Producer only farmers’ markets

What is a Producer-Only Farmers’ Market? It’s a farmers’ market where all members may only offer for sale what they produce themselves. They are not allowed to buy-in items for resale. These markets have adopted stricter standards than the State of Maine minimum of each member being able to sell up to 25% bought-in products.

Generally speaking, small markets in smaller towns are more likely to allow buy-ins by some members than are larger markets in larger towns and cities, although there are certainly exceptions to this. Some markets adopt a producer-only policy at their beginning, while other markets allow some level of buy-ins from day one. Still other markets convert—by way of a membership vote—from allowing buy-ins to being producer-only. This usually happens after a few years of wrestling with the complications and hard feelings that buying-in often brings to meetings and market days.

Here are some of the pros and cons of being a producer-only market:


  • Shoppers assume that market members are producing what they are offering for sale; shoppers can trust their expectations.
  • It requires less “policing” of what members are selling, since sourcing will only be from the member’s operation.
  • It results in shorter meeting times, since the need to consider what each member is permitted to buy-in is eliminated.
  • It attracts new applicants who produce what’s missing at the market.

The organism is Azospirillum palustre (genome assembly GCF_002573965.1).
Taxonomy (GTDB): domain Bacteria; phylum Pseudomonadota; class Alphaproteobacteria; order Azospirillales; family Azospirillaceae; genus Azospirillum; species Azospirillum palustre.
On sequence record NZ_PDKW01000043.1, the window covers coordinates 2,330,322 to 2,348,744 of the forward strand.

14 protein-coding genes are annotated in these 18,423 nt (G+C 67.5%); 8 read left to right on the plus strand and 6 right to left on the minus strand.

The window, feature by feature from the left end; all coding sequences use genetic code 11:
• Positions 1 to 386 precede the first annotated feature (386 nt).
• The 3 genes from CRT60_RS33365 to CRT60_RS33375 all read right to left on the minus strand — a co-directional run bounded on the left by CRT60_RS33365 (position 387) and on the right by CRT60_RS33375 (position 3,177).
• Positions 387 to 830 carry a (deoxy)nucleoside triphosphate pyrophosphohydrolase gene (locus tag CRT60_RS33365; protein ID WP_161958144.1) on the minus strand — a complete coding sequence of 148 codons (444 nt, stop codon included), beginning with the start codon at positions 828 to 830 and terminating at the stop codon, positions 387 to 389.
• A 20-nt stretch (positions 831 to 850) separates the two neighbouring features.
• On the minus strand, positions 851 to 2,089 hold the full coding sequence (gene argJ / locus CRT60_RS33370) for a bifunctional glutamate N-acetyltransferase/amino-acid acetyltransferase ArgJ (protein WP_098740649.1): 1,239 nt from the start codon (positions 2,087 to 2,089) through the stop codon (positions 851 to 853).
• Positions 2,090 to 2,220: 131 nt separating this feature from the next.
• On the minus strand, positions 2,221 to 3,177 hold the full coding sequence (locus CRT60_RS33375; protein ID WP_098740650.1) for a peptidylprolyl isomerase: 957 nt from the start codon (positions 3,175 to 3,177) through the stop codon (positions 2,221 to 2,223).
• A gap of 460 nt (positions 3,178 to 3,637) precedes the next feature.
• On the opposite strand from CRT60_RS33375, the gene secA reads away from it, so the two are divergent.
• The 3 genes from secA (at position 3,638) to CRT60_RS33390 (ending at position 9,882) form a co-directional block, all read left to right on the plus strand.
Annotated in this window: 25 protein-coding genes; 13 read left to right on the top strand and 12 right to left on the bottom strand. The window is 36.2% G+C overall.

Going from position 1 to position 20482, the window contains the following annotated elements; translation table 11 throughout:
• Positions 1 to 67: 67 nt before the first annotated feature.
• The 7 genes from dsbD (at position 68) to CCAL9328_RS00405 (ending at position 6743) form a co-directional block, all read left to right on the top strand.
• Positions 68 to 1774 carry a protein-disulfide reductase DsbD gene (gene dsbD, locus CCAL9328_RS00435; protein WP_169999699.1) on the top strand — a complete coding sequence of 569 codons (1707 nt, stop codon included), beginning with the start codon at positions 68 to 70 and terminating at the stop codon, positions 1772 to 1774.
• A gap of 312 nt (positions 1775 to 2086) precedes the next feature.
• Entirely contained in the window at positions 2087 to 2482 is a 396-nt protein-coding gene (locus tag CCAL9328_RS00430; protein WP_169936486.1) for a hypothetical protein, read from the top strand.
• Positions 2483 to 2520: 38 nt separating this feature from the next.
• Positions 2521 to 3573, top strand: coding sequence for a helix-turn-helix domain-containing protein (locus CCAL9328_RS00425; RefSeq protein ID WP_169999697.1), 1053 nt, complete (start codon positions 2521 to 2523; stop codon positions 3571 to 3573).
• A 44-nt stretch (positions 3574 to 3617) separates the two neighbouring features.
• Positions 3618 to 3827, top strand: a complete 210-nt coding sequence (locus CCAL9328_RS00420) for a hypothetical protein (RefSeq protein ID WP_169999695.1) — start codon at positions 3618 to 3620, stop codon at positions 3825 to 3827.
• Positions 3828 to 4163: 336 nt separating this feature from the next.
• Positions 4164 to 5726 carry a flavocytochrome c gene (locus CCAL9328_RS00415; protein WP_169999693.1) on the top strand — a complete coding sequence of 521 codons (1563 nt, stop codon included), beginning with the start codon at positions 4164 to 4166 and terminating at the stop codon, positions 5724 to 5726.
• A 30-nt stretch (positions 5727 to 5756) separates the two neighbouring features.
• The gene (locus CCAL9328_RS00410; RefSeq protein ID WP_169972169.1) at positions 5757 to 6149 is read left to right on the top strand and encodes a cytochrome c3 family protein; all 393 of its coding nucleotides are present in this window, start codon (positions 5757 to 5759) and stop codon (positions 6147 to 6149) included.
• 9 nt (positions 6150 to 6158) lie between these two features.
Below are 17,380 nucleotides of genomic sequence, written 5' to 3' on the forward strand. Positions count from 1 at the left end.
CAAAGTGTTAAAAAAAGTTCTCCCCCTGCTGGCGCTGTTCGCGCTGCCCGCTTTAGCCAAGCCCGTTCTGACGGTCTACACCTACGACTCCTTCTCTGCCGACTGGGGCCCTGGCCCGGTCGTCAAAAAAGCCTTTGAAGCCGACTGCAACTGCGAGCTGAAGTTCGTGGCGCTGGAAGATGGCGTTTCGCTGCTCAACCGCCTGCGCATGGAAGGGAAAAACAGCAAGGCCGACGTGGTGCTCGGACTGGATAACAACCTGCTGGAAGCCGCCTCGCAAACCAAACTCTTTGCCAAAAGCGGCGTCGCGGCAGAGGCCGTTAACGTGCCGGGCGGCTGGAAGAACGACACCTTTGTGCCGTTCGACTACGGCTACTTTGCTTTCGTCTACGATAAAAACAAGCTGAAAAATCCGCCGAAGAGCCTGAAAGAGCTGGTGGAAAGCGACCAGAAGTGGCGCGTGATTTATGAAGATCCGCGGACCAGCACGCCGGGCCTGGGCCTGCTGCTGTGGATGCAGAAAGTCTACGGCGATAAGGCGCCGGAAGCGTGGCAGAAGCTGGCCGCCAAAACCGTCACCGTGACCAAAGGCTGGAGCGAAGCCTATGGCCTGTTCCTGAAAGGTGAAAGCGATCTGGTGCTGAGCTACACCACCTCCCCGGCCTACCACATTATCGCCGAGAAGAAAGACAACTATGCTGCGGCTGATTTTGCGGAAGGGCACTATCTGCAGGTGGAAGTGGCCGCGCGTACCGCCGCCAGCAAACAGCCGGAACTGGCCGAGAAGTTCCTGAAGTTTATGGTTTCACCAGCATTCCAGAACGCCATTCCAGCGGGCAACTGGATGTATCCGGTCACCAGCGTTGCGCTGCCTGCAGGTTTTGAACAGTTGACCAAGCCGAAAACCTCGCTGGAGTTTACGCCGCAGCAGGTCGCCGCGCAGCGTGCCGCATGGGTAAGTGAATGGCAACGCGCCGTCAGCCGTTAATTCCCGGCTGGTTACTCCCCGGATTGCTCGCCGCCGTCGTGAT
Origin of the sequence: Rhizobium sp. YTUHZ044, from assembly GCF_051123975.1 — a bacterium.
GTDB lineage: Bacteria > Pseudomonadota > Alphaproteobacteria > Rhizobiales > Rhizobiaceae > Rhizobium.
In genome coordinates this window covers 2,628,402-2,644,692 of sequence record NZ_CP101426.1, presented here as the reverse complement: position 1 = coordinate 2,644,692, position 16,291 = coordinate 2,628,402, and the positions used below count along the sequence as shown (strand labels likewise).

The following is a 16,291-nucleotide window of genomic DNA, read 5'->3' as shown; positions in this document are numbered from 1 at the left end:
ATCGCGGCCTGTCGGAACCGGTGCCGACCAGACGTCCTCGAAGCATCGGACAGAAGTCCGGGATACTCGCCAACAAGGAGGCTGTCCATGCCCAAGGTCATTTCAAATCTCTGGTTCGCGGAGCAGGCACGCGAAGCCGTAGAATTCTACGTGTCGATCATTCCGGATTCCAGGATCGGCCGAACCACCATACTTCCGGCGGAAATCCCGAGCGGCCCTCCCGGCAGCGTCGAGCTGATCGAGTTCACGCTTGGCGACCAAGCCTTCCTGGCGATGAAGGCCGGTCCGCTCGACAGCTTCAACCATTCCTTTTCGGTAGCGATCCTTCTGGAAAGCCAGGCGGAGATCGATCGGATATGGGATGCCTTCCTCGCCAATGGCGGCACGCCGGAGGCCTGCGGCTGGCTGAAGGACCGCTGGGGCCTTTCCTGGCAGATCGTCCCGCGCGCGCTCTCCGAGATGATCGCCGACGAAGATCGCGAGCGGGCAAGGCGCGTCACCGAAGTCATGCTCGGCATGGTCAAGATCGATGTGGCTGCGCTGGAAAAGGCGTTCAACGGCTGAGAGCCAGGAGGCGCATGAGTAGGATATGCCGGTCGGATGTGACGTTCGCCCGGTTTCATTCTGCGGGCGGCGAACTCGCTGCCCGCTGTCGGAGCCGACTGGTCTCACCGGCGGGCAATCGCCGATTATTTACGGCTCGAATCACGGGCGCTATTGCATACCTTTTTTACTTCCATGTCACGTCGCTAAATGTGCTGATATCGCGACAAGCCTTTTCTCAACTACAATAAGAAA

• Markets may emphasize in their promotions that shoppers are buying direct and meeting the producers of their food.
  • There are no conflicts between members who produce an item and those who buy it in for re-sale.
  • There are no “ghost members”, those folks who join the market but never attend, allowing an attending member to sell their products instead.
  • The market is unaffected by whatever percentage the State allows to be bought in.


  • The market will have more “market voids,” items that are produced locally but aren’t being brought to market because they are not produced by any current member.
  • Uneducated shoppers will be disappointed by not finding what they want at market.
  • Member sales will be lower if they have fewer items to offer for sale. For some members this may mean it is not worth their while to attend market.
  • Non market members have no chance of having their products sold at market.

About Tom Roberts

When I started attending the Brewer Farmers’ Market back in August of 1983, my sole concern was being able to sell the produce my farm was growing at a good price. After attending market for a year or two, I began to realize that how the market was organized had a great impact on my sales. And how the market was organized also influenced how it made decisions about dues, new members, what could be sold at market, and how it promoted itself—and this, too, had an impact on my sales. So I got involved in the market’s steering committee and began to understand how various market members thought the market should operate. Some wanted a market czar, some wanted everyone to be allowed to do their own thing. But everyone seemed to agree that if the market as a whole did well, then so did they.